18 Tips for Retailers Negotiating Software Contracts

Mark Lilien, SVP & CIO, Things Remembered
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Mark Lilien, SVP & CIO, Things Remembered

There are several things I’ve learned during my tenure in the Information Technology industry, not the least of which is contract negotiation. Below are 18 tips that can help you achieve mutually beneficial terms when it comes to negotiating software terms. If you already know these tips, then you probably have as many scars as I do.

1. Timing Ask when their fiscal year ends. Flexibility for terms and price are maximized at the end of your supplier’s fiscal year, and to a lesser extent, the fiscal quarter. If possible, delay until 2 or 3 days before the deadline.

2. Get all documents early Ask for all boilerplate documents (sales order, terms and conditions, maintenance agreement, license agreement, master service agreement, etc.) as early as possible in the sales process. If the supplier says he needs to learn more before configuring the details, ask for the standard forms with the specifics left blank. Get the forms in Word, not PDF. Use the Word redline function to show the changes needed and the questions you have. If the documents only come as PDF’s, convert them to Word yourself. The documents show whether the salesperson’s pitch is different from the company’s attempted practices.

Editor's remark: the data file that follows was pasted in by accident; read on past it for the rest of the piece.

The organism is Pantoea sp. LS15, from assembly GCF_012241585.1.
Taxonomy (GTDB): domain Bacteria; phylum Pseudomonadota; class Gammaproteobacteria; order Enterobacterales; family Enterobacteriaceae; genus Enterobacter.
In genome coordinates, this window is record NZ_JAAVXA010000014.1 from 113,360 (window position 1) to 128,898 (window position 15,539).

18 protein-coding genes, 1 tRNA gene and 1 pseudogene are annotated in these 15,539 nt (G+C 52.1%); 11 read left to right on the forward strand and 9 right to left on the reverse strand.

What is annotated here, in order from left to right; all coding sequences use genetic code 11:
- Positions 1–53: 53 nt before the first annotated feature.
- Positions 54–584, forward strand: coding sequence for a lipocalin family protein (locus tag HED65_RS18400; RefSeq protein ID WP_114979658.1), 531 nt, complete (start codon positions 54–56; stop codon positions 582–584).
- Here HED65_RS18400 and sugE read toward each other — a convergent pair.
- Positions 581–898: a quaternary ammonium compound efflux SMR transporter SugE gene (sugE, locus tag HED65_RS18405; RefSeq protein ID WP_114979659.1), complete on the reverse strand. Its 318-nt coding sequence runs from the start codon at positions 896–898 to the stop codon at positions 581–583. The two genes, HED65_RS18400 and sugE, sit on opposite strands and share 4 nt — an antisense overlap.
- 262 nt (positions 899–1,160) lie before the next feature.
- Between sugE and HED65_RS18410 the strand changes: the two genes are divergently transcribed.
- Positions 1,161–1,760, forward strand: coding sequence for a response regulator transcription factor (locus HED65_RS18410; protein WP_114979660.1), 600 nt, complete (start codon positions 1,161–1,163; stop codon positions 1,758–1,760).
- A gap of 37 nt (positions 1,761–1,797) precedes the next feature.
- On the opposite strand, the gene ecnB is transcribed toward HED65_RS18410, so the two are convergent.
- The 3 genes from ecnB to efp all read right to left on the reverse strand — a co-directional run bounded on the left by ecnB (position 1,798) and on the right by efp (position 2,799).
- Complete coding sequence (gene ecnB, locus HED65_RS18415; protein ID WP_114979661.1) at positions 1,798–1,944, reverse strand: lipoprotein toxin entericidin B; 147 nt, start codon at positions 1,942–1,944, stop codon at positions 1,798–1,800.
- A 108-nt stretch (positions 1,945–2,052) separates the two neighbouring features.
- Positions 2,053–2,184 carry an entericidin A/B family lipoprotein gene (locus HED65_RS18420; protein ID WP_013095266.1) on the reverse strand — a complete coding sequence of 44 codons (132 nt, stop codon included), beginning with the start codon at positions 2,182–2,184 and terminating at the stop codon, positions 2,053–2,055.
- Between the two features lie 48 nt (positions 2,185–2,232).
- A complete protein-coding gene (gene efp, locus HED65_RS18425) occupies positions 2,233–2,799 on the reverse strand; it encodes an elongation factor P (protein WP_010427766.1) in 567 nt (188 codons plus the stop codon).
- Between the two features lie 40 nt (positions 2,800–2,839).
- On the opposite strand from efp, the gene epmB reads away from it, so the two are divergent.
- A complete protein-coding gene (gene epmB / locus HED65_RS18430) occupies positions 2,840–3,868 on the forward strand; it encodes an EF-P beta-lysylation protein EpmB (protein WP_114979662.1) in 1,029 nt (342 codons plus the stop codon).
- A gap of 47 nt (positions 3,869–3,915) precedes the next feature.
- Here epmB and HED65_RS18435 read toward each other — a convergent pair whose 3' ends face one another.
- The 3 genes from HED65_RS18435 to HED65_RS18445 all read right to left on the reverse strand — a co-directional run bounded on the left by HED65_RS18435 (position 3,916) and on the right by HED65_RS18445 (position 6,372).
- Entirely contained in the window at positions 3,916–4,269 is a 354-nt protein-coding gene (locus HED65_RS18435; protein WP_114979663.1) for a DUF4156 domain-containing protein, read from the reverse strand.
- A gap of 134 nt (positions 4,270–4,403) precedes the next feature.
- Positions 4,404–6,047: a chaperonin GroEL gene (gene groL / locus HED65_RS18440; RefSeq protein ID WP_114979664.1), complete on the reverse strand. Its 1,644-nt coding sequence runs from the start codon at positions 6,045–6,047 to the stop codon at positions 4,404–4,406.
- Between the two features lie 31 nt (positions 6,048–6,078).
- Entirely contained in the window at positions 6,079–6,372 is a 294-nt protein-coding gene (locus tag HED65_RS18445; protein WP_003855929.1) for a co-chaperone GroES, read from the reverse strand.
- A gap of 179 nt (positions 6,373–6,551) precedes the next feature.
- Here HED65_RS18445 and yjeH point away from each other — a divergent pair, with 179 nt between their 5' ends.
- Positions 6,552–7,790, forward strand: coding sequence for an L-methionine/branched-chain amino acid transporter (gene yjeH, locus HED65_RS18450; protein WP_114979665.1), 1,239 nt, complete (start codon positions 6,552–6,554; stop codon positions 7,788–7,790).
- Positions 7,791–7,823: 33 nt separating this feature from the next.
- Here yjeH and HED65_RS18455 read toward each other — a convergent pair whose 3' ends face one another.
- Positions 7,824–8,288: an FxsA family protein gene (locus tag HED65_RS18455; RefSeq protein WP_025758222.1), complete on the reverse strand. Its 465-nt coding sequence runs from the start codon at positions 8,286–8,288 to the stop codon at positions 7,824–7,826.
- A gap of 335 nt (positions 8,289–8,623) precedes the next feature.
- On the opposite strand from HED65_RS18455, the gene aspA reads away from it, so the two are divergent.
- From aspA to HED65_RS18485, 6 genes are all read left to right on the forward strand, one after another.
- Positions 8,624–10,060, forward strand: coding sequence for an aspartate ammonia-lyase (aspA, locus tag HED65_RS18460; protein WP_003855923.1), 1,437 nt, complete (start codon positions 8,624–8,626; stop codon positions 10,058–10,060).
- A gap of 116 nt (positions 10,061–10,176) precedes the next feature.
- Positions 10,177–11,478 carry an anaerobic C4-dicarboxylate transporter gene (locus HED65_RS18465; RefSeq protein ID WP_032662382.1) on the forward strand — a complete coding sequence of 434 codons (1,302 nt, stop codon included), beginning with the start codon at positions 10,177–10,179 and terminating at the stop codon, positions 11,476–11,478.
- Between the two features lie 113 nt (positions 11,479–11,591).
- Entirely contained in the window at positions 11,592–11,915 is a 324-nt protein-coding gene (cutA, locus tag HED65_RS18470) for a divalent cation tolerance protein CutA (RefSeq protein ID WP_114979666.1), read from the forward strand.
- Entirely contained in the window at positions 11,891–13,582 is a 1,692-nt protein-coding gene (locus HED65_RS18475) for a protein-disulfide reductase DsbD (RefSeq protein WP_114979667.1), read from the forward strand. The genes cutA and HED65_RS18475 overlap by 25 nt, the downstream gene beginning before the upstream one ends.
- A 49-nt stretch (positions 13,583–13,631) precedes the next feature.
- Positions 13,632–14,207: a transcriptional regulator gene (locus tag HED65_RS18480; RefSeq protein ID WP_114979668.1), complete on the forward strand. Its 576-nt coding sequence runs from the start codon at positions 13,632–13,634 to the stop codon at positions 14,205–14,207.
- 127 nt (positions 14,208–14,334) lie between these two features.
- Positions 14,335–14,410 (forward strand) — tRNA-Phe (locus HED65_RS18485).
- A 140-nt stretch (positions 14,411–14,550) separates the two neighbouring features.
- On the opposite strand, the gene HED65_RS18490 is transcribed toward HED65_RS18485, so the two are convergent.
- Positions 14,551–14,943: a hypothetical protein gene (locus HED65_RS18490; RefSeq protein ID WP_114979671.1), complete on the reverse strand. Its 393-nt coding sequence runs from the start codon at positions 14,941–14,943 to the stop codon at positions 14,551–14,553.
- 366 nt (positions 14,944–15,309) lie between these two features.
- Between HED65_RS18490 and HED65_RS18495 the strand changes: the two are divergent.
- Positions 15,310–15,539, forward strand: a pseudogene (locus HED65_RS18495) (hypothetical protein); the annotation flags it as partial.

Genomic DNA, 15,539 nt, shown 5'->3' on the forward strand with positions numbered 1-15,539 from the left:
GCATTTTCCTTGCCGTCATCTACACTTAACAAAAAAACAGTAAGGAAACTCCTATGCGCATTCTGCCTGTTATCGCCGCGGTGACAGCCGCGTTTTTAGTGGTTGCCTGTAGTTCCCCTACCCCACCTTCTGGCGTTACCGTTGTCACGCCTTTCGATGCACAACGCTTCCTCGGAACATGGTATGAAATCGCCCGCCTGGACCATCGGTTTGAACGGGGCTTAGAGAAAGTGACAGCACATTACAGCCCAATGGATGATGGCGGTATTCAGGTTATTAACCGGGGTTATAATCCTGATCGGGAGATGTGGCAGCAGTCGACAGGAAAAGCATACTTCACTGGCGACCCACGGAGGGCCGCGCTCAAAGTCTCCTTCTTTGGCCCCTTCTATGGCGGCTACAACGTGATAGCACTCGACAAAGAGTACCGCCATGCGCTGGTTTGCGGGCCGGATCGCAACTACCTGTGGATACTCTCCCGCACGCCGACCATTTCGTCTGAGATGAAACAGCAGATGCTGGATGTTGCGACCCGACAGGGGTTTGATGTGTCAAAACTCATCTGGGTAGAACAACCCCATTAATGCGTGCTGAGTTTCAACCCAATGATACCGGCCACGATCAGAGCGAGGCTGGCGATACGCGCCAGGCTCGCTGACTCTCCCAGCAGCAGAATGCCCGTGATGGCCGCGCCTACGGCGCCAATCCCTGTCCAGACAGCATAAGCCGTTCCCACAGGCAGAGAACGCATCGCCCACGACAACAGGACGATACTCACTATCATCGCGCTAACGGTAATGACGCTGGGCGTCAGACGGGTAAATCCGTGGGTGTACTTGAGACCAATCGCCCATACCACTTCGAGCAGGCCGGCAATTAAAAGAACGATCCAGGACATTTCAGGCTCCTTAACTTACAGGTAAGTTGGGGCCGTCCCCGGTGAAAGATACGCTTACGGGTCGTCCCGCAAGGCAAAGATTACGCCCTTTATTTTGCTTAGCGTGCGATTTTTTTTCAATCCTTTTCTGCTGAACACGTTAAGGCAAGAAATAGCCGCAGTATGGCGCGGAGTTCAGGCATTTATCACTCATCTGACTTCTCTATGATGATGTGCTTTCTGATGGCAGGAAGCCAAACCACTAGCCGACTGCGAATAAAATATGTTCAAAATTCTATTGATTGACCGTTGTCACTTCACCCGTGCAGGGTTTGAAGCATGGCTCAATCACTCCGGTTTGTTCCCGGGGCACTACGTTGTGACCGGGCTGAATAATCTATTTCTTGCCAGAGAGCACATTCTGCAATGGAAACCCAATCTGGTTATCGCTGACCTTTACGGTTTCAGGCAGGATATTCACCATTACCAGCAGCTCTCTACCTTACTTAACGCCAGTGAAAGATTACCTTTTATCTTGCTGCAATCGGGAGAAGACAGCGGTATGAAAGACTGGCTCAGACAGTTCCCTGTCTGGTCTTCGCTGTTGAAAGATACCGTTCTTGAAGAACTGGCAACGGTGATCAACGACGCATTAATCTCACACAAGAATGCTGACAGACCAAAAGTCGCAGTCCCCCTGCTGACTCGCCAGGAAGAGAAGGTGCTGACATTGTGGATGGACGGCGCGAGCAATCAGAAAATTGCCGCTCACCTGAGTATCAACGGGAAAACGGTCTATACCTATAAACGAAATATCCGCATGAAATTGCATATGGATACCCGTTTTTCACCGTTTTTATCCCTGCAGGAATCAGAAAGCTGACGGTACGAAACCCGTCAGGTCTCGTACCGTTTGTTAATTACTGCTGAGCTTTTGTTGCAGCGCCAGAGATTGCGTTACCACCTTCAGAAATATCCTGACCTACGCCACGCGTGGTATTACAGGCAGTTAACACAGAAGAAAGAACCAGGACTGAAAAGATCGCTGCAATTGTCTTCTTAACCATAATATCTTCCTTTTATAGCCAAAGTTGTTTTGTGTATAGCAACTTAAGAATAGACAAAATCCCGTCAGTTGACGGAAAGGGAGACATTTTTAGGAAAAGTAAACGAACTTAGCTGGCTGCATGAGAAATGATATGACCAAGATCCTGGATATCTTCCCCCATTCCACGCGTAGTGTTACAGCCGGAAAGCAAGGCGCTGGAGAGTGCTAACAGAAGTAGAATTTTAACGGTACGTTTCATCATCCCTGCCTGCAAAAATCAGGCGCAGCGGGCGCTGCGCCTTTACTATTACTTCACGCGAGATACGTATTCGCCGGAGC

3. Who takes the risk? Require payments be based on milestones achieved, not time and materials. Ensure timely delivery of the final step by proposing a holdback. Many suppliers warn their quotes will be higher if they take the risk, but they know their product better than anyone.

4. Mutual NDA Ask for a mutual non-disclosure agreement before any serious discussion occurs, When both parties sign, it eliminates excuses for not providing necessary documentation (see #2) and references (see #5). By the way, if the NDA provides for “return of confidential information” cross that out. Require destruction of confidential information. We live in an electronic, digital age. Seen anyone return electrons?